Convert Enthusiasm into Renewable Energy
Vote online in the HEA election here, or send your mail-in ballot by May 4. We can’t predict what energy system we’ll have in 2030, but it won’t be the […]
splash graphic

Vote online in the HEA election here, or send your mail-in ballot by May 4.

We can’t predict what energy system we’ll have in 2030, but it won’t be the one we have today.
Since the 1960s, the majority of our electricity has been fueled by Cook Inlet natural gas. In January, the state forecast that at current usage rates, supplies could fall short by 2027. To extend local gas into the 2030s, according to previous analysis, our gas prices would need to rise by 50-100%. We can trade one expensive vulnerability for another by going all-in on importing gas. Or cut our reliance on gas of any kind by building renewable power backed by a robust and resilient grid. The course will be set in the next few years with choices made by the directors of our electrical co-ops—and the members who vote for them.

Three seats on the nine-member Homer Electric Association board of directors are up for election this
spring. Everyone who pays an HEA electric bill has the opportunity to vote.

If you aren’t an HEA member (the name on your bill is a parent, partner, landlord, or spouse), you can still make a difference by volunteering for a pro-renewable candidate. These may be low-turnout
elections, but winning still means mobilizing a large number of people.

Members can vote once they receive a paper ballot or digital voting information. For the first time
this year, you can also vote online. Both options will be open until HEA’s annual meeting at Soldotna High School on May 4, where the results will be announced.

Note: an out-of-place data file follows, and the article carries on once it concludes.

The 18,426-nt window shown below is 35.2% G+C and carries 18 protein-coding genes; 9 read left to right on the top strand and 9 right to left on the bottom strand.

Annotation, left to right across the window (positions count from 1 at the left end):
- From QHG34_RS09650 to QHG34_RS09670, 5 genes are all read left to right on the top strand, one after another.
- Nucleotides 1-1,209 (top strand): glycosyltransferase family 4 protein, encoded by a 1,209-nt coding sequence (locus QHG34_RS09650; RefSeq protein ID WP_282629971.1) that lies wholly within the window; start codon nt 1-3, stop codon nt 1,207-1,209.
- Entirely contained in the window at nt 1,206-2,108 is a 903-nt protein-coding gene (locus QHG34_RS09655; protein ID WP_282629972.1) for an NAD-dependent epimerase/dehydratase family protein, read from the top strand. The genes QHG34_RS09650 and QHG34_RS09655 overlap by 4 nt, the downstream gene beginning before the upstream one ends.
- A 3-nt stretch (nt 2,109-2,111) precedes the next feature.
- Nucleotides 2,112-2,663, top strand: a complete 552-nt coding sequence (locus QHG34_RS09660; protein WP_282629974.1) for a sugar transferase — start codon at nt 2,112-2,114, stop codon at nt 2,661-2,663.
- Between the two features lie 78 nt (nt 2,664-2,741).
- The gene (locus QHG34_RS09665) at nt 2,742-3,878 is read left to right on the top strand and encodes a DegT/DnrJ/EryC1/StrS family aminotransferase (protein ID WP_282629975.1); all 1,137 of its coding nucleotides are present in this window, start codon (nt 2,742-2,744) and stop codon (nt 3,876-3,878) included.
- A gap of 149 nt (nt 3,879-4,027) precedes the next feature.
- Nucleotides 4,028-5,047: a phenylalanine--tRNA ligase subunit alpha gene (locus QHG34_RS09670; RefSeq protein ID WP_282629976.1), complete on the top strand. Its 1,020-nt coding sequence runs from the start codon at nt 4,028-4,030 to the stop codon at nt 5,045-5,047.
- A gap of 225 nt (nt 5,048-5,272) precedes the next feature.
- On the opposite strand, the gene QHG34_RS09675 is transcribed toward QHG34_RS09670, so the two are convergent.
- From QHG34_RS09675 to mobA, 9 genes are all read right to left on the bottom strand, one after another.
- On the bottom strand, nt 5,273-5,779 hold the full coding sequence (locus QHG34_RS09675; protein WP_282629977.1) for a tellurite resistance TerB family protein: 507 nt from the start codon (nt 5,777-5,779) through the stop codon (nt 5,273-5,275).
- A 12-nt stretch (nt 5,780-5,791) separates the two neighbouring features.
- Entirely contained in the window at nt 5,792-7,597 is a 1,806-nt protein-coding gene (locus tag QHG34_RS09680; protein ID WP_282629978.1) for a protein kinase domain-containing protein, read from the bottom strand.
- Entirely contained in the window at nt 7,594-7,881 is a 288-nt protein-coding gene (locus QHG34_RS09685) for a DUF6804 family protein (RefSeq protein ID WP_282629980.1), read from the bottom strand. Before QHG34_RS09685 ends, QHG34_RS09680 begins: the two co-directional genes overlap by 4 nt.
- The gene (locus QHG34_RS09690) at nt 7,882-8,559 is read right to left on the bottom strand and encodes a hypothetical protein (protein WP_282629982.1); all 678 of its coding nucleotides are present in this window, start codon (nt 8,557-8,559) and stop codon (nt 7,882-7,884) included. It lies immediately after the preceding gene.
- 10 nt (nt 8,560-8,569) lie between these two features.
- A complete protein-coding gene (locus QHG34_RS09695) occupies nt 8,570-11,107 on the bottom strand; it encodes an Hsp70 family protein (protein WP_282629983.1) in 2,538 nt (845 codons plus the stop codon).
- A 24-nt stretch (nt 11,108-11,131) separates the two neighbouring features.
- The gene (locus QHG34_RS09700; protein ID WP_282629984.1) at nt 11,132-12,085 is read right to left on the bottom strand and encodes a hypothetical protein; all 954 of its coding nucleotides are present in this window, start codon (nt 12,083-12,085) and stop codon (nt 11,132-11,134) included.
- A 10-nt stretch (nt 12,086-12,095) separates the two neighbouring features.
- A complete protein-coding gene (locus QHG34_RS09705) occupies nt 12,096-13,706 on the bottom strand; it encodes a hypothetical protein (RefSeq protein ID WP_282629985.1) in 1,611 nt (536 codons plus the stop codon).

Inletkeeper supports pro-renewable candidates in each of HEA’s three districts:

  • Rob Ernst, a retired teacher from Nikiski High School, is running to represent Kenai and Nikiski. Having lived in Nikiski for 55 years, Ernst has seen firsthand how the cost of energy impacts how we live our lives. With further change on the horizon, he wants to work to diversify HEA’s power with the support of systems already in place, such as HEA’s battery storage.
  • C.O. Rudstrom, a project manager for the City of Soldotna, is running to represent Soldotna and Sterling. Seeking his second, three-year term on the board, he’s a strong supporter of HEA’s goal to be 50% renewable by 2025 and wants to continue leading HEA through the big changes ahead.
  • Jim Levine, a construction project manager, is running to represent the southern Kenai Peninsula. An HEA director since 2016 and a long-time renewable champion, Jim seeks savings and security for HEA as the cost of natural gas (about 30% of HEA’s spending) continues to rise and renewable prices continue to fall. We hope you’ll support these candidates with your vote. One simple action to raise the turnout of the election is to ask your friends to sign our HEA Pledge to Vote, which you can find at inletkeeper.org/utility.

Learn more about how you can be a part of this important work by contacting Cook Inletkeeper’s energy organizer Ben Boettger at ben@inletkeeper.org.